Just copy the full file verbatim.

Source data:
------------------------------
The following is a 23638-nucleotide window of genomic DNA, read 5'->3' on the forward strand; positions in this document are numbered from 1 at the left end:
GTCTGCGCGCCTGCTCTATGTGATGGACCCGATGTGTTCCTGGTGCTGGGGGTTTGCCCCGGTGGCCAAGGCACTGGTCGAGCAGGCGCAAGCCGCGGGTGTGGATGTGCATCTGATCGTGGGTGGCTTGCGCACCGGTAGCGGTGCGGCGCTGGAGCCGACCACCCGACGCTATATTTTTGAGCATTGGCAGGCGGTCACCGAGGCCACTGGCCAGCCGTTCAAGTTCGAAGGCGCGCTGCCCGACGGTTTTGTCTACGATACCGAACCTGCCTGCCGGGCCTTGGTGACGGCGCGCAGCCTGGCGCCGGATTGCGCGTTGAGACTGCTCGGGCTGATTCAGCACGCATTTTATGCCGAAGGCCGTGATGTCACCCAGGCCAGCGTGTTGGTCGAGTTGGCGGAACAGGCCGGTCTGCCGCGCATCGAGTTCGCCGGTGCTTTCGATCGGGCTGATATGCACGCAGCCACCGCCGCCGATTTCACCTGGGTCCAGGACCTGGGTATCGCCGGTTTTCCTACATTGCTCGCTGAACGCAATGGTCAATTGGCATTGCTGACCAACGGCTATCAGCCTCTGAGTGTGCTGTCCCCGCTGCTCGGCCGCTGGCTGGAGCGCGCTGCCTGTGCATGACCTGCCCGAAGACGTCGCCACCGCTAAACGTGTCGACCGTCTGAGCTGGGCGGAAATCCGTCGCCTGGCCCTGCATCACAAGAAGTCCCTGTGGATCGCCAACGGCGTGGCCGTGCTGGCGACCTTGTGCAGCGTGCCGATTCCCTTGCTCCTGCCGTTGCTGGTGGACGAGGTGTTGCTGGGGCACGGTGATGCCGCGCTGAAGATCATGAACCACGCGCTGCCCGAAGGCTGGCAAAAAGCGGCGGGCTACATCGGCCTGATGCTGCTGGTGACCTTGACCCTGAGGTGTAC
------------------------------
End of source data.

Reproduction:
The following is a 23638-nucleotide window of genomic DNA, read 5'->3' on the forward strand; positions in this document are numbered from 1 at the left end:
GTCTGCGCGCCTGCTCTATGTGATGGACCCGATGTGTTCCTGGTGCTGGGGGTTTGCCCCGGTGGCCAAGGCACTGGTCGAGCAGGCGCAAGCCGCGGGTGTGGATGTGCATCTGATCGTGGGTGGCTTGCGCACCGGTAGCGGTGCGGCGCTGGAGCCGACCACCCGACGCTATATTTTTGAGCATTGGCAGGCGGTCACCGAGGCCACTGGCCAGCCGTTCAAGTTCGAAGGCGCGCTGCCCGACGGTTTTGTCTACGATACCGAACCTGCCTGCCGGGCCTTGGTGACGGCGCGCAGCCTGGCGCCGGATTGCGCGTTGAGACTGCTCGGGCTGATTCAGCACGCATTTTATGCCGAAGGCCGTGATGTCACCCAGGCCAGCGTGTTGGTCGAGTTGGCGGAACAGGCCGGTCTGCCGCGCATCGAGTTCGCCGGTGCTTTCGATCGGGCTGATATGCACGCAGCCACCGCCGCCGATTTCACCTGGGTCCAGGACCTGGGTATCGCCGGTTTTCCTACATTGCTCGCTGAACGCAATGGTCAATTGGCATTGCTGACCAACGGCTATCAGCCTCTGAGTGTGCTGTCCCCGCTGCTCGGCCGCTGGCTGGAGCGCGCTGCCTGTGCATGACCTGCCCGAAGACGTCGCCACCGCTAAACGTGTCGACCGTCTGAGCTGGGCGGAAATCCGTCGCCTGGCCCTGCATCACAAGAAGTCCCTGTGGATCGCCAACGGCGTGGCCGTGCTGGCGACCTTGTGCAGCGTGCCGATTCCCTTGCTCCTGCCGTTGCTGGTGGACGAGGTGTTGCTGGGGCACGGTGATGCCGCGCTGAAGATCATGAACCACGCGCTGCCCGAAGGCTGGCAAAAAGCGGCGGGCTACATCGGCCTGATGCTGCTGGTGACCTTGACCCTGAGGTGTAC